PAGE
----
Joint ventures are all the rage in 2015. Combining capital with expertise helps generate returns and a good J/V model can be repeated and repeated. When considering one, keep these key hints in mind:
- Use a separate new joint venture company. It will help when raising finance and limit your liability when selling on the property in the future.
- Put in place a simple shareholders agreement that everyone understands. Don’t just rely on a handshake. If there are delays or overruns, it can be a mess. Finger pointing when a site lies idle costs a lot of money.
- Make sure everyone knows what is expected of them – who does what, when and how they get paid. Is it all “sweat equity” or is the development manager to be paid a fee? Who approves overruns? Who pays for them?
- Insist on mediation to resolve problems and a timebound dispute escalation process if that does not work. It is quick and private and will help avoid everything grinding to a halt.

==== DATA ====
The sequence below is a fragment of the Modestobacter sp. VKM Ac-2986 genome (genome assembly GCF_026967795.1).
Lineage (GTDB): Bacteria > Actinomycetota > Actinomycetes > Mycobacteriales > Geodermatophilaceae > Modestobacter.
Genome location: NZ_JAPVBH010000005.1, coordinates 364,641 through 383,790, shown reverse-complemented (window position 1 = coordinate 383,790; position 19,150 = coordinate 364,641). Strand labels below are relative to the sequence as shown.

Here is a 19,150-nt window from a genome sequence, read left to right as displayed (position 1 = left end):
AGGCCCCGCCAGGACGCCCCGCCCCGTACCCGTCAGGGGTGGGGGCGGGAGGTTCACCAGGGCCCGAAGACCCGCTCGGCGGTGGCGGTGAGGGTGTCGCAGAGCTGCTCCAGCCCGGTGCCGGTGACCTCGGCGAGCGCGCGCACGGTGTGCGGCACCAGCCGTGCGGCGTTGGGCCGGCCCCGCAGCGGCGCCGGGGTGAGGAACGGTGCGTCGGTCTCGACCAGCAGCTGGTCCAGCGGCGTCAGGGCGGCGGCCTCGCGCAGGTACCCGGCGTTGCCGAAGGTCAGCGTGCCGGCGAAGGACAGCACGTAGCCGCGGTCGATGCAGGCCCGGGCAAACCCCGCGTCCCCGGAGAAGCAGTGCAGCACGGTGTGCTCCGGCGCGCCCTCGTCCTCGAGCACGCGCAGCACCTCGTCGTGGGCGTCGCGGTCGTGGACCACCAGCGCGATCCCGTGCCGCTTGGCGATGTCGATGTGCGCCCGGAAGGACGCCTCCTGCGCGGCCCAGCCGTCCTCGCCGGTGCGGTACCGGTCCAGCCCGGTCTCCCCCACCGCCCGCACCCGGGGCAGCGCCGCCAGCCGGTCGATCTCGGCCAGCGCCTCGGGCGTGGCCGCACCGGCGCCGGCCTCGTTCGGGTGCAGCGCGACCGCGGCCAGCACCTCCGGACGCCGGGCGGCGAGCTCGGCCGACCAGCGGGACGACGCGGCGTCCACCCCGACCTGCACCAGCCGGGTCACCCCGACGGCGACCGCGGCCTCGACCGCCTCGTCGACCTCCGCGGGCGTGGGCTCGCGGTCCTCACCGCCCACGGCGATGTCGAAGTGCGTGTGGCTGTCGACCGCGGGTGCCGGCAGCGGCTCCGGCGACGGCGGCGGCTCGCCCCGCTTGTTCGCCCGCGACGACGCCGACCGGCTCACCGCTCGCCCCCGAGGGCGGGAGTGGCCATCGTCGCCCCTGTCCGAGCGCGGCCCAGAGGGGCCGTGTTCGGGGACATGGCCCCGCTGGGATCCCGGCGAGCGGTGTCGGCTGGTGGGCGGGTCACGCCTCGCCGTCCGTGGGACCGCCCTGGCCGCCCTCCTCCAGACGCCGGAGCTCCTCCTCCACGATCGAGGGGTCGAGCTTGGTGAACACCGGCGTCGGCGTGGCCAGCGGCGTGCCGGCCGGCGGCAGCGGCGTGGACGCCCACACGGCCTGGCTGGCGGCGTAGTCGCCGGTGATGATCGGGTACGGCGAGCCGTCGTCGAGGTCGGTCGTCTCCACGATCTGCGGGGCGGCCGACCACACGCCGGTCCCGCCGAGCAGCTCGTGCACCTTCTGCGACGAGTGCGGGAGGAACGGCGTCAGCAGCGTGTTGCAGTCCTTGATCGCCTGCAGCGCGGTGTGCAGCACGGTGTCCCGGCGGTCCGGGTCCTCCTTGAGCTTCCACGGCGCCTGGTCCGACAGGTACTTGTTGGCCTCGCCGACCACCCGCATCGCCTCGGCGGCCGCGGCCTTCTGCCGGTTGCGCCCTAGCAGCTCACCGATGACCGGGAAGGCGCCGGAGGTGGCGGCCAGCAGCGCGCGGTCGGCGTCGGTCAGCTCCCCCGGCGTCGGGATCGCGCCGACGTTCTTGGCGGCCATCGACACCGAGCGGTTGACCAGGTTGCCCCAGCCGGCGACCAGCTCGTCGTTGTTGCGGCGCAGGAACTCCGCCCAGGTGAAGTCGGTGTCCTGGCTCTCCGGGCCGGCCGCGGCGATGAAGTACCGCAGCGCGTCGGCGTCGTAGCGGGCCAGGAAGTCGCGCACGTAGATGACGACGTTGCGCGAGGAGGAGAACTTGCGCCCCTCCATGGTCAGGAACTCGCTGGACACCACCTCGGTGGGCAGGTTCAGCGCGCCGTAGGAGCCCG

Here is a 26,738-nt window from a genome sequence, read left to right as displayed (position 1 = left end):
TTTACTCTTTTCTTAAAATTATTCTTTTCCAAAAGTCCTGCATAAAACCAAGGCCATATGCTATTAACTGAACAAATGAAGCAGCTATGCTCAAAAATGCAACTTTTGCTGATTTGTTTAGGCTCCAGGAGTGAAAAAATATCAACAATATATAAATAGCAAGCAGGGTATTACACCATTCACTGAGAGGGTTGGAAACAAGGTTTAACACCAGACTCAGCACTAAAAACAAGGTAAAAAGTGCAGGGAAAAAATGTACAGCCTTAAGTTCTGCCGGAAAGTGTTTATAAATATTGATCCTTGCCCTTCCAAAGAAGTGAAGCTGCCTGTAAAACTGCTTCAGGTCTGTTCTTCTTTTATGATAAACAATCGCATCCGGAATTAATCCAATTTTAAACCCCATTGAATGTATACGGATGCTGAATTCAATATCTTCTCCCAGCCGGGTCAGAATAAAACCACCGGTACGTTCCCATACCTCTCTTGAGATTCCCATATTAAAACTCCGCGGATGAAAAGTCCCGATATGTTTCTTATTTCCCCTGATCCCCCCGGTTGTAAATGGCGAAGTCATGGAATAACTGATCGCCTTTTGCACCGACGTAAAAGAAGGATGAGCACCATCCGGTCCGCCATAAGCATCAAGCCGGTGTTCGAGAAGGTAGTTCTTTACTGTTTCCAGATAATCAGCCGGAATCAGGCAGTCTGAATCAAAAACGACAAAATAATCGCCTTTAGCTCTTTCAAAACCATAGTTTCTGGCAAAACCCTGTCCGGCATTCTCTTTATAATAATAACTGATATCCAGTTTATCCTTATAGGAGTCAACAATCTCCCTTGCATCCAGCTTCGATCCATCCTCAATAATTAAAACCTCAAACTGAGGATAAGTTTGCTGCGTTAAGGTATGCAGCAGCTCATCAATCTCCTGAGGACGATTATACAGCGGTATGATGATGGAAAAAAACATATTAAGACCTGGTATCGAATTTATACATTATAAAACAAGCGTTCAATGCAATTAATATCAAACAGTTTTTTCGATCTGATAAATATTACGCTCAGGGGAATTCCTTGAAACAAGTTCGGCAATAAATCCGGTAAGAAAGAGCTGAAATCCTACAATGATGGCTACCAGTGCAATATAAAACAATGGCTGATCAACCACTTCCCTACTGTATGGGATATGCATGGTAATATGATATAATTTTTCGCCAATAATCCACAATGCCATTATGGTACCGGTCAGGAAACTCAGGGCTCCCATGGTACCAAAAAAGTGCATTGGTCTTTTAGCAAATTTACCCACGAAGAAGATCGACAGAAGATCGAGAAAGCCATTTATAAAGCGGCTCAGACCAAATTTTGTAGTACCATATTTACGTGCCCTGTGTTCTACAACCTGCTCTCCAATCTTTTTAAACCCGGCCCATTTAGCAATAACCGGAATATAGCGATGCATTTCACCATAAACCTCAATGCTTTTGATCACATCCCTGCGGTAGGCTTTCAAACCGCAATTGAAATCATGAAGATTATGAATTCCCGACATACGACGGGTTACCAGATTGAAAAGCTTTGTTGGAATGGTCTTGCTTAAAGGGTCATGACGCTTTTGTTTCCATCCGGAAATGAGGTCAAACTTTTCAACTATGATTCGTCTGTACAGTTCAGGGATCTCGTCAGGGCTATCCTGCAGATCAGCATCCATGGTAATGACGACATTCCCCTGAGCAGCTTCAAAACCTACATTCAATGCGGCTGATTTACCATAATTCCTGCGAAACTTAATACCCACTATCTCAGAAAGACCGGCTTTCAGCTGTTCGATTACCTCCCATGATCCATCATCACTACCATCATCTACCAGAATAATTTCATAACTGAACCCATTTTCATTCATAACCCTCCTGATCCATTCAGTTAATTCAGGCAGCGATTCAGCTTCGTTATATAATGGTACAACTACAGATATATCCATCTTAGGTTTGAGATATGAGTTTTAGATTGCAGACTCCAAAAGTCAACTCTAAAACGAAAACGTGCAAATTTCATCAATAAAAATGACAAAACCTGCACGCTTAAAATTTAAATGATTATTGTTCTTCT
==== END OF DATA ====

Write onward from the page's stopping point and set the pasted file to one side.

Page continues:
- Make sure everyone understands the banking requirement. Shareholder loans will be subordinated – Bank will get out first. You will need a construction finance package which will cost money. Understand it and agree it.
If you take these simple steps it will help avoid costly delays in the project and convince bankers that you have a reliable structure worthy of their support.
John Hogan advises a range of clients from developers to investors to contractors on all aspects of acquisition and development of commercial and residential property.
Contact John Hogan for more information.
This publication is for guidance purposes only. It does not constitute legal or professional advice. No liability is accepted by Ogier Leman for any action taken or not taken in reliance on the information set out in this publication. Professional or legal advice should be obtained before taking or refraining from any action as a result of the contents of this publication. Any and all information is subject to change.